You may know them as either tensions traps or bat straps. Whatever you know them as, they are necessary for the restraint of floor and roof structures to walls. This is usually to stop bulging or cracking of walls, with the most common cause being repeated wind pressure. However, having proper vertical and horizontal restraint straps in place will stop this issue.
What is the worst that can happen in the absence of proper restraint straps?
There are, of course, degrees of severity with regard to the problems that can arise from inadequately fitted straps, but just take a look at the video in this link to see just what can happen in the absence of proper, or indeed any lateral straps. In this video, you will see the entire roof gable collapse on top of a car. With a lucky pedestrian just yards away, this was a narrow escape from potential disaster. As you can see it was quite a strong wind, from the tree bending over, but obviously, this is no excuse for what was clearly a construction error in a new build property. Obviously, this is an extreme example, but it should be more than enough to persuade any negligent builders to ensure that the proper restraints are in place.
Types of restraint straps
Depending on the exact implementation, type of building, level of exposure, and other environmental conditions, different straps can be deployed. As a general rule, heavy-duty restraints are fitted in roof rafters, trusses and joists that are tied into masonry walls, while light-duty restraints are best deployed for vertical loads, such as wall plates on top of masonry walls. In the case of the above video, it looks like neither were fitted.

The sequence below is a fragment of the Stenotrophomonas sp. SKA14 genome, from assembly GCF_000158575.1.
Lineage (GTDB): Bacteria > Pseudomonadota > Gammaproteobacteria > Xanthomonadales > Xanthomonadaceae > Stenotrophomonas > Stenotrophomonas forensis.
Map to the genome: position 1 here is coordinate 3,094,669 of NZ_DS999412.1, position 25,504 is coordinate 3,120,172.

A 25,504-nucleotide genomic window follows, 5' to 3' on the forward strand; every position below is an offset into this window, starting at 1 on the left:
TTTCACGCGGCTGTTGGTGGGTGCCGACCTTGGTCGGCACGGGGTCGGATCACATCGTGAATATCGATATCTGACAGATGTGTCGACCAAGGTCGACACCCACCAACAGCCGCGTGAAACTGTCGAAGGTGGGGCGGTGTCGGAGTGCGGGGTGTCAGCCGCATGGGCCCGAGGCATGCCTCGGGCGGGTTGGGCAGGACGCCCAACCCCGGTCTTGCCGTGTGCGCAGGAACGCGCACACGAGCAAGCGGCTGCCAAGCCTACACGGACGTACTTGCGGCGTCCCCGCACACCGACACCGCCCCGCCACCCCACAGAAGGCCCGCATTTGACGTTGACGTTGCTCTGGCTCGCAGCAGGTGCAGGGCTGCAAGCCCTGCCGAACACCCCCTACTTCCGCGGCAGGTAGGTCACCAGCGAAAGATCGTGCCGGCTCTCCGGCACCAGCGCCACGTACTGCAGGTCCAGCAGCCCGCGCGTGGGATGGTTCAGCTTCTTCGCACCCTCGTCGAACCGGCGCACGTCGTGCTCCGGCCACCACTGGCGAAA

Restraint strap best practice
As with anything in construction, there is no use doing the right thing, wrongly. There are several key factors to consider when deploying restraint straps to ensure they will do the job as intended.
Regulations surrounding restraint straps
Concerning all floor and roof construction, walls must be given lateral restraint straps as laid down by provisions in BS EN 1996-2:2006 and Building Regulation requirements. There is a requirement for lateral restraint straps at floor, rafter and flat roof member levels. For pitched roofs, straps will be required at ceiling joist levels.
If the video shows anything, it is that any construction work should involve Building Control inspectors and structural engineers. They will make sure that best practice is followed and any work carried out will not leave any structural weaknesses.